Updated: Mar 11, 2020
Habakkuk 3:17-19 English Standard Version (ESV)
17 Though the fig tree should not blossom, nor fruit be on the vines, the produce of the olive fail and the fields yield no food, the flock be cut off from the fold and there be no herd in the stalls, 18 yet I will rejoice in the Lord; I will take joy in the God of my salvation. 19 God, the Lord, is my strength; he makes my feet like the deer's; he makes me tread on my high places.
To the choirmaster: with stringed instruments.
I am in no way a Bible scholar. Most of my bible knowledge is from listening to sermons every week for most of my adult life, and the various bible studies I have attended. I attended a private university that had disassociated itself with a church denomination long before I attended. I read my "Verse of the Day" from a phone app that many of you may also use. I know this because I often see my Facebook friends re-post the same verse that I had just read. The above passage from Habakkuk is from a recent daily verse. We even discussed it a bit in Sunday school this week, because our class leader had also taken note of it during his daily verse.
The Book of Habakkuk can be found in the Old Testament. It is only three chapters long, and all of those chapters are written in song or verse (if you notice the last line, it is directed to the choirmaster). Habakkuk was a prophet who actually questioned God! He complains to God in Chapter 1 that there is much injustice, destruction and violence all around him, and he does not understand why God is ignoring his cries for help. God tells him that He is doing things that Habakkuk would not believe, even if He told him. Habakkuk again complains in Chapter 2 that the righteous are being overtaken by the wicked, and questions why God seems to be letting this happen to His people. Again, God answers him in more detail about how He will judge the nations that have overtaken Israel.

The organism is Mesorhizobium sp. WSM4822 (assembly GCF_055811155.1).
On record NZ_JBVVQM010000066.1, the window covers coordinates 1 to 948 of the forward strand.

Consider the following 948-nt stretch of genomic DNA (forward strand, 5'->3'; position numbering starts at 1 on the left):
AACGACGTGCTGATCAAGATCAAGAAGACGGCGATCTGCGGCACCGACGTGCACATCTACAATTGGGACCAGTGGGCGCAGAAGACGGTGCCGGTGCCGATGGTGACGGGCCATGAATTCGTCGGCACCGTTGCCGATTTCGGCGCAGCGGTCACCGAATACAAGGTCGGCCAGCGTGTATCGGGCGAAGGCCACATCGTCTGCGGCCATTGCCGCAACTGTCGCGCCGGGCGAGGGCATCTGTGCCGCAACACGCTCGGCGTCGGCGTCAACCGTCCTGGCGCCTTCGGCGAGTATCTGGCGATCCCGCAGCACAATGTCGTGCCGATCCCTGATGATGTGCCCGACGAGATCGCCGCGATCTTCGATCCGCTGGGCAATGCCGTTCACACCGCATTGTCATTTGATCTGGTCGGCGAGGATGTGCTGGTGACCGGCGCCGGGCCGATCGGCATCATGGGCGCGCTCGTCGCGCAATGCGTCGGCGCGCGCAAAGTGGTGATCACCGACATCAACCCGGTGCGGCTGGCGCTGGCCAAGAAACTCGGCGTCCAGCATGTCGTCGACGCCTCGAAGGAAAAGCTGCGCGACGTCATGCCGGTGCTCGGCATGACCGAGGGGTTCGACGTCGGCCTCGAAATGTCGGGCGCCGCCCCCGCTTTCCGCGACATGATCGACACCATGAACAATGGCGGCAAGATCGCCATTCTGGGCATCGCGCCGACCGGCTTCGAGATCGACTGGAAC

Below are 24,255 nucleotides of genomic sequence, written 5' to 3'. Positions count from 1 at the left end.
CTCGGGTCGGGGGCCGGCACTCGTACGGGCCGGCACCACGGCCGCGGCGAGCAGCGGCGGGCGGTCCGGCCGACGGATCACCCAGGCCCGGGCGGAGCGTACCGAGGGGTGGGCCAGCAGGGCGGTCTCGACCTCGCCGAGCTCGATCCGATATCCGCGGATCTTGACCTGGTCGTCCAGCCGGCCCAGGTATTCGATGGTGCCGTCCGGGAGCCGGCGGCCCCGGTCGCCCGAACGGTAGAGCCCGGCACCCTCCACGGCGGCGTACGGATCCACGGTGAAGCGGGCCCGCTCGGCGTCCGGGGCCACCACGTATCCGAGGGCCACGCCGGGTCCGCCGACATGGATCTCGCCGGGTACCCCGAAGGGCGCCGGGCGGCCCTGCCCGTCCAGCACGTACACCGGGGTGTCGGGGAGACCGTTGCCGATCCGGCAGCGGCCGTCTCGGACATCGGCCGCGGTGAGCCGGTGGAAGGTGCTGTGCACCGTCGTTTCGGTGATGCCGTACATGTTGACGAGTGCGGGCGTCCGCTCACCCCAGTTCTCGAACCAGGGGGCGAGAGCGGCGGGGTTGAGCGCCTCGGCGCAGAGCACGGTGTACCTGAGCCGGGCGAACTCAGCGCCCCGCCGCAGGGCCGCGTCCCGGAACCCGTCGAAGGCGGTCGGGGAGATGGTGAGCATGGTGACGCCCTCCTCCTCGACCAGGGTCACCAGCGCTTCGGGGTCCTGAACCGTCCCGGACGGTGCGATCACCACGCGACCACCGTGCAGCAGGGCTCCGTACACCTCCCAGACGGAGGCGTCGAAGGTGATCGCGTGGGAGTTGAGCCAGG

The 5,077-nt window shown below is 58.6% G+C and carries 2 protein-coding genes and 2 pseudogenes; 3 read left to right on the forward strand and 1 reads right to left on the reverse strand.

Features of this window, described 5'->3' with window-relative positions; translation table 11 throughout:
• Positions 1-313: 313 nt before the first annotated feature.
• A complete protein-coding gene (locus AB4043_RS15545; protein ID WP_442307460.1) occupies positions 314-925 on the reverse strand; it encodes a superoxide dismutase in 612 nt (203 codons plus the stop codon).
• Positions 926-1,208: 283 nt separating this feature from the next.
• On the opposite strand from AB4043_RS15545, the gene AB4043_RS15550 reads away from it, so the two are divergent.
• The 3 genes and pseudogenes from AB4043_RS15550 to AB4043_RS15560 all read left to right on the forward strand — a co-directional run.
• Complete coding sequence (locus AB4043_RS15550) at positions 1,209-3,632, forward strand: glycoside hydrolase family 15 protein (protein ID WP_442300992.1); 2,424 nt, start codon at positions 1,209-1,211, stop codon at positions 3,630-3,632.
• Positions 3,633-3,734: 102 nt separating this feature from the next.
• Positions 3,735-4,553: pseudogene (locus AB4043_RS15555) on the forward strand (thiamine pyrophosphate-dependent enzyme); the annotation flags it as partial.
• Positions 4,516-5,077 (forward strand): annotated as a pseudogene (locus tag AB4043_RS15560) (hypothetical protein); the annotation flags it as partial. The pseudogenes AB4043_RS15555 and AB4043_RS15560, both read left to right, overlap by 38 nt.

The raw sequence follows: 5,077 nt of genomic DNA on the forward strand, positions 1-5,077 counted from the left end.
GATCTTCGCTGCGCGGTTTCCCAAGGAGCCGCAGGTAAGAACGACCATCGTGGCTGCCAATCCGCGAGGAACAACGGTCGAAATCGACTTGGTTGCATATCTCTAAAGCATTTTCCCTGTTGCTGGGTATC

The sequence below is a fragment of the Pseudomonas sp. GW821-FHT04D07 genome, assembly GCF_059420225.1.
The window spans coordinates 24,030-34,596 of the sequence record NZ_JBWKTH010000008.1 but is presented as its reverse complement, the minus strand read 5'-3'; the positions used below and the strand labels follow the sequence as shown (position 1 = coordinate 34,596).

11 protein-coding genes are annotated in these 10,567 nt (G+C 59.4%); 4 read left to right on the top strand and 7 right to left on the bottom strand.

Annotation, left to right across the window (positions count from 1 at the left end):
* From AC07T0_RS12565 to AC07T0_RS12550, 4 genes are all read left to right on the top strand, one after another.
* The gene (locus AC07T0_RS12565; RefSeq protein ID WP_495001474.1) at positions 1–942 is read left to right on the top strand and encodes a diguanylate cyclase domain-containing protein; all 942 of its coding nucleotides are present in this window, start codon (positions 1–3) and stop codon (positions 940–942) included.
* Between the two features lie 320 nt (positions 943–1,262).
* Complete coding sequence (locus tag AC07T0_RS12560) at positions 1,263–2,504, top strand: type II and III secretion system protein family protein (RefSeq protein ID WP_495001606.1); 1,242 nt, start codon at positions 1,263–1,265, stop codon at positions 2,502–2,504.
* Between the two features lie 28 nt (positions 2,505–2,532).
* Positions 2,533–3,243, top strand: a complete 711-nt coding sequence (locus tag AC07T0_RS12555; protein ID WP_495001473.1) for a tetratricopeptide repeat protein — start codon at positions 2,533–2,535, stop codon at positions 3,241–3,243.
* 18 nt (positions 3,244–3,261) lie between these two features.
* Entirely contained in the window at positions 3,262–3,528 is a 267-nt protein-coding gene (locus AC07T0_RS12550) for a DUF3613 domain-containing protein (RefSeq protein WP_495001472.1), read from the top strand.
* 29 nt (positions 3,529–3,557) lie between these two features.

In Chapter 3, Habakkuk writes a prayer. He acknowledges God's power and works, and his visions of the future. You can read all of that yourself. Seriously, the book of Habakkuk is very short. It is in those last verses that I really marvel at Habakkuk's writing. He waited for the Lord's answers to his complaints. The Lord delivered. Although Habakkuk was living in a world that seemed so hopeless for his people, he still found that he could rejoice in the God of his salvation!
Habakkuk sings of his trees not producing fruit, and his fields not producing food, and his livestock was not in the stalls. If you are a farmer or gardener, then you can probably relate. But, for the rest of us, we can still apply it to our own lives. Have you ever put in effort to make something, or even just do your job, but the results were not at all profitable? Have you ever opened your pantry doors or refrigerator, and found nothing to eat? Have you ever been unemployed and all of your submitted applications have been rejected? Have you ever checked your bank account balance and it was negative funds? I will admit that I can say yes to some of those situations. Through all of that, Habakkuk reminds me, though, that I can still rejoice in my Lord, the God of my salvation! There is hope, but we may not see it. God has His plans, although they may be a mystery to us. If you need to read it again, THERE IS HOPE. I just want to end this with one more verse from our good book!
John 1:5 English Standard Version (ESV)
5 The light shines in the darkness, and the darkness has not overcome it.